Axon develops VR training scenarios for police officer peer intervention

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Two new VR training scenarios from Axon will help police officers with the difficult task of knowing when and how to stand up to their peers

Quick read

➨ Axon, best known for developing the Taser, debuted its new VR autism empathy training for police officers last year, and launched a schizophrenia scenario in October 2018
➨ The new training scenarios cover officer intervention, post-traumatic stress injury for officers and community members, Alzheimer’s/dementia, and hard of hearing
➨ Axon says the first two new training scenarios, both based on peer intervention, will be made available to law enforcement agencies in the fourth quarter of 2020, with the rest slated to be available in the first half of 2021

The story

US-headquartered law enforcement specialist Axon has developed six new scenarios for its VR training platform for situation de-escalation.

Axon, best known for developing the Taser, debuted its new VR autism empathy training for police officers last year, and launched a schizophrenia scenario in October 2018.

Axon’s VR training platform is designed to better equip police officers with the tools to de-escalate situations, such as those involving people suffering from mental health issues, crises or psychotic episodes.

The new training scenarios cover officer intervention, post-traumatic stress injury (PTSI) for officers and community members, Alzheimer’s/dementia, and hard of hearing.

Axon says the first two new training scenarios, both based on peer intervention, will be made available to law enforcement agencies in the fourth quarter of 2020, with the rest slated to be available in the first half of 2021.

The first two training scenarios being made available by the end of 2020 help an officer determine when to step in if they see a colleague acting inappropriately.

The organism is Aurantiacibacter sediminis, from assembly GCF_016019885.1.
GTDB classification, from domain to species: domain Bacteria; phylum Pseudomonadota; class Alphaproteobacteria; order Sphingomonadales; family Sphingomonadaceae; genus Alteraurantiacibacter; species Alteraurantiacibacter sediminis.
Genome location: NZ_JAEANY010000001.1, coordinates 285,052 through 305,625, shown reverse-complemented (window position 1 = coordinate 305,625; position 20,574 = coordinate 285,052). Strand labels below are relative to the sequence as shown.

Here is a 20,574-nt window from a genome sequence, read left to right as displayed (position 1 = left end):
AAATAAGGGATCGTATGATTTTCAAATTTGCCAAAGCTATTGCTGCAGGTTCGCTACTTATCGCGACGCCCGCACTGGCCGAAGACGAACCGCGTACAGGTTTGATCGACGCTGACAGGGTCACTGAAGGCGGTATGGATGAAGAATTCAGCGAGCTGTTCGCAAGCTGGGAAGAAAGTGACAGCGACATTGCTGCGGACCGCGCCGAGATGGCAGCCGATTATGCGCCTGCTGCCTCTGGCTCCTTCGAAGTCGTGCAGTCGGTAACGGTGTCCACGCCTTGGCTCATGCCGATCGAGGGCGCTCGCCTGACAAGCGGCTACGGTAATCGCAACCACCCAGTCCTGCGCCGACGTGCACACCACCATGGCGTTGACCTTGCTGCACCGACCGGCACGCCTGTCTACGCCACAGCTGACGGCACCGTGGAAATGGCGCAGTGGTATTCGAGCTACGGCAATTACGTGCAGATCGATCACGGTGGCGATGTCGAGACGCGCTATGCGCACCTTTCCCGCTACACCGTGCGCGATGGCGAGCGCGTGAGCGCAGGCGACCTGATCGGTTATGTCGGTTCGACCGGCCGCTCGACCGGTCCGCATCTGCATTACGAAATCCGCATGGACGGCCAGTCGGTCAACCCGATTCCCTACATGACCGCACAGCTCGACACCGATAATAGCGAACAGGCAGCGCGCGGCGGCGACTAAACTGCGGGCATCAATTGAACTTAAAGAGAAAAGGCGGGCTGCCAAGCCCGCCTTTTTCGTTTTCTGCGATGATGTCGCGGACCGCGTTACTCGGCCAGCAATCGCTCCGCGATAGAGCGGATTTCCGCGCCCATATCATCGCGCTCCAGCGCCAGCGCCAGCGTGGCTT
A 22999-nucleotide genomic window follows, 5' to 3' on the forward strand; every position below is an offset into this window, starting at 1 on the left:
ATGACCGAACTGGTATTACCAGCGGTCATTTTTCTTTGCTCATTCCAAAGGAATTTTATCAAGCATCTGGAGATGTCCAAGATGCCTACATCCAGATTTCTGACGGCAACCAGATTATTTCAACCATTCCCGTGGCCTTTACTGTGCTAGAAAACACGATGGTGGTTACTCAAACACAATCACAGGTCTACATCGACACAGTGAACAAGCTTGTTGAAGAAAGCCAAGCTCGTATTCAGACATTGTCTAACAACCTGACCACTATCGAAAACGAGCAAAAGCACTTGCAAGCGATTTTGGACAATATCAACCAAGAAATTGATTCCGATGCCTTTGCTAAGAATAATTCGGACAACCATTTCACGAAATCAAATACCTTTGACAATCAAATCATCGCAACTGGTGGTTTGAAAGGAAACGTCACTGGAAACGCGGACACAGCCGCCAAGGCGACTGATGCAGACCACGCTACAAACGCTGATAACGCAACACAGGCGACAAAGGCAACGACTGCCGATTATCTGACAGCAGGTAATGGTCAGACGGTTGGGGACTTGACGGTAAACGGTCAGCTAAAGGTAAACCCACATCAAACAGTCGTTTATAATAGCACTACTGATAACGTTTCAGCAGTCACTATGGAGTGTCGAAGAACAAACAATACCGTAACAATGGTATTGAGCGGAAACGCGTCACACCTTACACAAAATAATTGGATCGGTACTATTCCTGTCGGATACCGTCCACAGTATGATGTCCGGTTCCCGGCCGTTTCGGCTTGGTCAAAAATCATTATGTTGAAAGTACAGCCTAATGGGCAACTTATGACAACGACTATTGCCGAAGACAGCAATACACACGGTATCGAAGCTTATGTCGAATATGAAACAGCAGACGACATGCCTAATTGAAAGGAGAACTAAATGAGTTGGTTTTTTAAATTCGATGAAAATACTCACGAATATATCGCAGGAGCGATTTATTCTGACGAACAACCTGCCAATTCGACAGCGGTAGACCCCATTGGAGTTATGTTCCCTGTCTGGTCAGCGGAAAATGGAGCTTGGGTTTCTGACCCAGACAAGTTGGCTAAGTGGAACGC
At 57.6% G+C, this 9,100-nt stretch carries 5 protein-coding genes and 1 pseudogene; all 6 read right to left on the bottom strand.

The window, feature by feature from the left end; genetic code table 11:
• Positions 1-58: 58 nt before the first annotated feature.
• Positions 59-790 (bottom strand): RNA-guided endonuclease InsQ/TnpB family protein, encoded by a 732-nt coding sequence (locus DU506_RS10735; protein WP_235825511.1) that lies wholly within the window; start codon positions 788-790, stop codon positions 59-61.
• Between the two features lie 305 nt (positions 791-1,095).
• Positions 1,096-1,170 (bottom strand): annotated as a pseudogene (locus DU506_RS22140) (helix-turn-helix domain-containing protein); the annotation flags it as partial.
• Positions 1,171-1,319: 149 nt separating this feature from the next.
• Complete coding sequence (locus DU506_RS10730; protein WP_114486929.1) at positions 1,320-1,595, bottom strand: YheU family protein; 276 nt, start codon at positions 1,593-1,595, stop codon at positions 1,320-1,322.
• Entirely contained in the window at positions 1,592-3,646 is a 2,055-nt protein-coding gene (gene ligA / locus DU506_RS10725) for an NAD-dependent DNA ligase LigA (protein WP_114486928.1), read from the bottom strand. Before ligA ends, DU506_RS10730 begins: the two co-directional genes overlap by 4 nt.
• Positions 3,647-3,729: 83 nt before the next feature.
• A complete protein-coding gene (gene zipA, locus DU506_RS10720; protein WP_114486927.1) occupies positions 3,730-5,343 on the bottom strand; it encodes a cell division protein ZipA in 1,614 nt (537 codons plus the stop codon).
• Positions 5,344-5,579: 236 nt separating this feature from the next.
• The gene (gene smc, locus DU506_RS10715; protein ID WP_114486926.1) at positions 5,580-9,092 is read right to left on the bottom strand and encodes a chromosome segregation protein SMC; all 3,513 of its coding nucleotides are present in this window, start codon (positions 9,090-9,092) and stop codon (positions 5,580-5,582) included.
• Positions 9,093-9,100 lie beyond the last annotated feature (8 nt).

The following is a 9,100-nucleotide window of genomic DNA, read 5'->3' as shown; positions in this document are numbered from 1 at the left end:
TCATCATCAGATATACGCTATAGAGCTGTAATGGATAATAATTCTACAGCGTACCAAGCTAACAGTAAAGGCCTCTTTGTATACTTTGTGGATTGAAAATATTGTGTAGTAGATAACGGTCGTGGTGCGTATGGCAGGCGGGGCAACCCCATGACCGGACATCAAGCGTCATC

The trainee is able to see the scene unfolding from both the point-of-view of the subject as well as the officer responding to the scene. One scenario features a noise complaint call involving a resident who has had previous run-ins with the police. The second features a homeless man who is panhandling on business property.

In both scenarios, the trainee must decide which decisions to make while working with a fellow officer who demonstrates an obvious bias towards the subjects.

To develop the VR training scenarios, Axon worked closely with community advocacy groups, mental health organisations, clinicians and law enforcement training experts.

The law enforcement technology company worked specifically with Active Bystandership for Law Enforcement, a group dedicated to help prepare officers to successfully intervene to prevent harm, and Ethical Policing is Courageous, a law enforcement peer intervention training programme, to develop the peer intervention scenarios.

Kathleen O’Toole, a former police chief and current member of Axon’s AI ethics board, believes the new peer intervention scenarios will help officers with the difficult task of “knowing when and how to stand up to your peers”, especially “in policing when faced with potentially volatile situations”.

She continued: “This immersive training will be very impactful as it will train officers to recognise when peers are acting inappropriately and empower them to intervene properly, resulting in successful, non-violent outcomes.”

Rick Smith, chief executive officer and founder of Axon, added: “After the events of this year, and the many tragic events that preceded 2020, it is clear that we need to offer law enforcement proactive versus reactive tools for reducing use of force.”

“Being trained on when not to deploy force is just as important as tactical training on how to deploy force, and that is what we are addressing with these new training modules. Our mission has always been to protect life and this training is a big step towards that goal.”

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Main image: Chicago Police Department officers using the Axon VR training platform last year. Credit: Chicago Police Department

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